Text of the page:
Friday, September 7, 2012

Book Review: Red is a Dragon, by Roseanne Thong and Grace Lin

Thong, Roseanne & Lin, Grace. Red is a Dragon. 40 p. 2001. Chronicle. Hardcover $15.95. ISBN 9780811831772.

Having been a fan of Grace Lin's work for years, I'm so pleased to introduce her work to my children. I'm hoping they will become equally devoted fans. We've started with Red is a Dragon, which was illustrated by Lin, and written by Roseanne Thong.

Thong's text and Lin's illustrations complement each other beautifully to celebrate the wide variety of colors found in the world around us. What I love most about this book is the way it presents a uniquely Asian American identity. Some pages introduce elements of Chinese culture, such as incense, a festival with firecrackers and a dragon, or dumplings. Other pages are more universal, with images such as a taxi cab, sand castles at the beach, or flowers in the garden. The text includes Auntie and Grandpa, subtly showing the importance of extended family in Asian cultures.

My children are half Vietnamese, and I really value the way this book speaks to my children's Asian-American experience just as naturally as we incorporate both sides of their cultures into their daily lives.

Books can be a mirror of our own experiences or a window to another world-- and this book is both. It doesn't appeal to my children just because they're Asian-American; children of all cultural backgrounds can enjoy it. The reader might learn something new, see something familiar, or just enjoy the vivid colors and bold, lively illustrations. Whichever way a young reader approaches it, they will surely regard this book as the treasure that it is.

Wednesday, September 5, 2012

In Which I Finally Get Hooked on Eaudiobooks

I am basically addicted to audiobooks. With the right narrator, an audiobook can be such a fantastic way to experience a story. And what can beat the convenience of "reading" a book on your commute? Indeed, most of my audiobook listening is done in the car. But there's a little problem with that. My car is stuck in the last decade: it only has a CD player. No iPhone hookup. And audiobooks are increasingly becoming available as electronic downloads these days.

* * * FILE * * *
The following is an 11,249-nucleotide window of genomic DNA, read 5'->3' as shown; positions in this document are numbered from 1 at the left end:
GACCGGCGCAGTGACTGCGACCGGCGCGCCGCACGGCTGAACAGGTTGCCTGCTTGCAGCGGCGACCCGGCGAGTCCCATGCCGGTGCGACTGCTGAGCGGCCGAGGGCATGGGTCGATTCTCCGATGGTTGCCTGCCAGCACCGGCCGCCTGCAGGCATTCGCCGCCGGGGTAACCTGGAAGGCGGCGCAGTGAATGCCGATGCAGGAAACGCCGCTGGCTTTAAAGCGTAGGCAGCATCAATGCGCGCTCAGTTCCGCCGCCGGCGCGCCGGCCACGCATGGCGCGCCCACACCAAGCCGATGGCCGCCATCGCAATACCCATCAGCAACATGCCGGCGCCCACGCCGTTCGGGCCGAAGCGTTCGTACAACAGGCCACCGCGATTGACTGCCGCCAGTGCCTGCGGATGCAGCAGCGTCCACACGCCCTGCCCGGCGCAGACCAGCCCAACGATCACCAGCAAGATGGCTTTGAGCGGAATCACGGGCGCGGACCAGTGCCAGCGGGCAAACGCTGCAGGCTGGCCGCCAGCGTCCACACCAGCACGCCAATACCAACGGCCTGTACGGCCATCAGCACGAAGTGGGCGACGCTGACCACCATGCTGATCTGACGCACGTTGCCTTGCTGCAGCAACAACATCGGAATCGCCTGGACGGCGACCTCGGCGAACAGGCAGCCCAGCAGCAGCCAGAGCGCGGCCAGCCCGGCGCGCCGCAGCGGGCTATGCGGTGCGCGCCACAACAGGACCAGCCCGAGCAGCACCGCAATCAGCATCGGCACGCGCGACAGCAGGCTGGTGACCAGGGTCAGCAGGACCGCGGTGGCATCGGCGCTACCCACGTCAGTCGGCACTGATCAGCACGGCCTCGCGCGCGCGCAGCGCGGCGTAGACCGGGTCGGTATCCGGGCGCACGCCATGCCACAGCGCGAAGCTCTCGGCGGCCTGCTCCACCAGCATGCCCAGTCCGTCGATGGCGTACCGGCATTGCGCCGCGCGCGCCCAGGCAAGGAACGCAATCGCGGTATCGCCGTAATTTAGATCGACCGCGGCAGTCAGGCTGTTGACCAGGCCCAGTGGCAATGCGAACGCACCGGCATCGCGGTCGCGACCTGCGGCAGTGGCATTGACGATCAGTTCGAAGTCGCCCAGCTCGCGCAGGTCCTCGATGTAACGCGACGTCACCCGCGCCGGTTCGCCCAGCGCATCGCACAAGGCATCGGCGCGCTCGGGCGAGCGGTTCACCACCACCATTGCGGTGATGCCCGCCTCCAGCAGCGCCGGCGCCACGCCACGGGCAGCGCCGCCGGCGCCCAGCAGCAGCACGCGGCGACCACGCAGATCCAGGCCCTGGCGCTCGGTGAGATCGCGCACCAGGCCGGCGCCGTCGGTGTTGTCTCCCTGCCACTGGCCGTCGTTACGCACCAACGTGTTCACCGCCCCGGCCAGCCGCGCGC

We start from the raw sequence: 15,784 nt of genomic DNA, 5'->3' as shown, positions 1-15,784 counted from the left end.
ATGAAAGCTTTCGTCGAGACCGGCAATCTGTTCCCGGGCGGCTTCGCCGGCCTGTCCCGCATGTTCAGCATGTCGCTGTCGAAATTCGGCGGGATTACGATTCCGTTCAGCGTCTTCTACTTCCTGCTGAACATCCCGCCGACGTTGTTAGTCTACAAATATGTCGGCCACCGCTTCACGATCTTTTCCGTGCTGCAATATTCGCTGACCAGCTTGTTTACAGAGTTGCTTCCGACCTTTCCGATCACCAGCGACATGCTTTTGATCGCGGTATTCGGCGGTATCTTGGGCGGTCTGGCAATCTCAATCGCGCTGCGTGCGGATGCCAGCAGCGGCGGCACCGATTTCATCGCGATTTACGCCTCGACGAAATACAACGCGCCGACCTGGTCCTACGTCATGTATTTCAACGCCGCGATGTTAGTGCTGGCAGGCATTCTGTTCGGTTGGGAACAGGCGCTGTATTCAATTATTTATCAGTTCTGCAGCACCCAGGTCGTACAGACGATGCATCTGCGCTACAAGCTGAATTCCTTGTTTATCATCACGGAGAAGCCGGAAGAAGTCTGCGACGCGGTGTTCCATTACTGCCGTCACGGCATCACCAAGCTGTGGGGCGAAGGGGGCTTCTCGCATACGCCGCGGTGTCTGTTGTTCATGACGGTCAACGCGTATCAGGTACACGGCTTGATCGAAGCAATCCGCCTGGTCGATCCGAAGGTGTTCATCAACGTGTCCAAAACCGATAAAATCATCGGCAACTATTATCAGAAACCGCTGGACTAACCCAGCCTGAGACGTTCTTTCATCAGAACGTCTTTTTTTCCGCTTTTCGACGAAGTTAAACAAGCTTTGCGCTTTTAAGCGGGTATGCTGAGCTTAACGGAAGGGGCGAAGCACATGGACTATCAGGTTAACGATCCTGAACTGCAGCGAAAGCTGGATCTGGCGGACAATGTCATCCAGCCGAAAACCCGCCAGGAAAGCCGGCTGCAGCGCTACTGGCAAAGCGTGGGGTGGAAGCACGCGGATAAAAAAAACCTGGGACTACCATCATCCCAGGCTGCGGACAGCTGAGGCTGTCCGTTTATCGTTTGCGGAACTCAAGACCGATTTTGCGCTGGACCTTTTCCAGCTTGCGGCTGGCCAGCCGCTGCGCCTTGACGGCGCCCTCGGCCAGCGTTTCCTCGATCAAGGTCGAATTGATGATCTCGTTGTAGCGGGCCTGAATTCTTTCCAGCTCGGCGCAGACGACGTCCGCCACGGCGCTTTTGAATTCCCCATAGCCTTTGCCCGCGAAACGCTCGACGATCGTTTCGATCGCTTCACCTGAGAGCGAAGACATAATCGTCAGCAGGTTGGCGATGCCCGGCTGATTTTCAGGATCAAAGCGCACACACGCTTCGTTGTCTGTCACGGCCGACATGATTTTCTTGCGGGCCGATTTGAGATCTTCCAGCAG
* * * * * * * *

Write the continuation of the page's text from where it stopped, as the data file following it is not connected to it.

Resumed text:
I love the concept of eaudiobooks-- so convenient, having the audiobook on your phone! You can listen at the gym! (I'm not a fan of the gym.) You can listen while you walk the dog! (I don't have a dog.) You can listen while you do housework! (My kids are usually right under foot.) Short of putting a pair of portable iPhone speakers in my car so I can listen on my commute (which I can never seem to remember to do), I haven't found a good solution for working eaudiobooks into my routine. Until now.

Last week, I had a little run-in with a heavy door. Literally. The door won, and I injured a toe pretty badly. Um, yes, I know that sounds pathetic. But even though a toe may not sound like a big deal... it kind of is. A lot of things are off-limits for me right now while I heal up, including my beloved ballet classes.

(Allow me a brief woe-is-me moment here: my poor ballet bag has been exiled to a closet for the next few weeks. SIGH.)

Anyway, so, what to do with an injured toe? I was told to rest and keep my weight off it for the first few days, and I thought the silver lining would be lots of time to sit back and read. But I was on a fairly intense dose of painkillers for the first few days after the injury, so I couldn't concentrate on a book for very long.

What then? I turned to my one and only gaming addiction: Tetris. It was like the early 90s all over again! And what to do while playing game after game of Tetris on my phone? Why, use my phone to listen to an eaudiobook, too! The combination of Tetris and an eaudiobook turned out to be the perfect thing to get me through the first few days of recovery. The Tetris would have gotten boring quickly on its own, and likewise, who wants to just sit and stare into space while listening to an audiobook?

So there you have it: my strategy for working eaudiobooks into your daily routine. Tetris. 

You don't need to wreck your toe to implement this solution, though.

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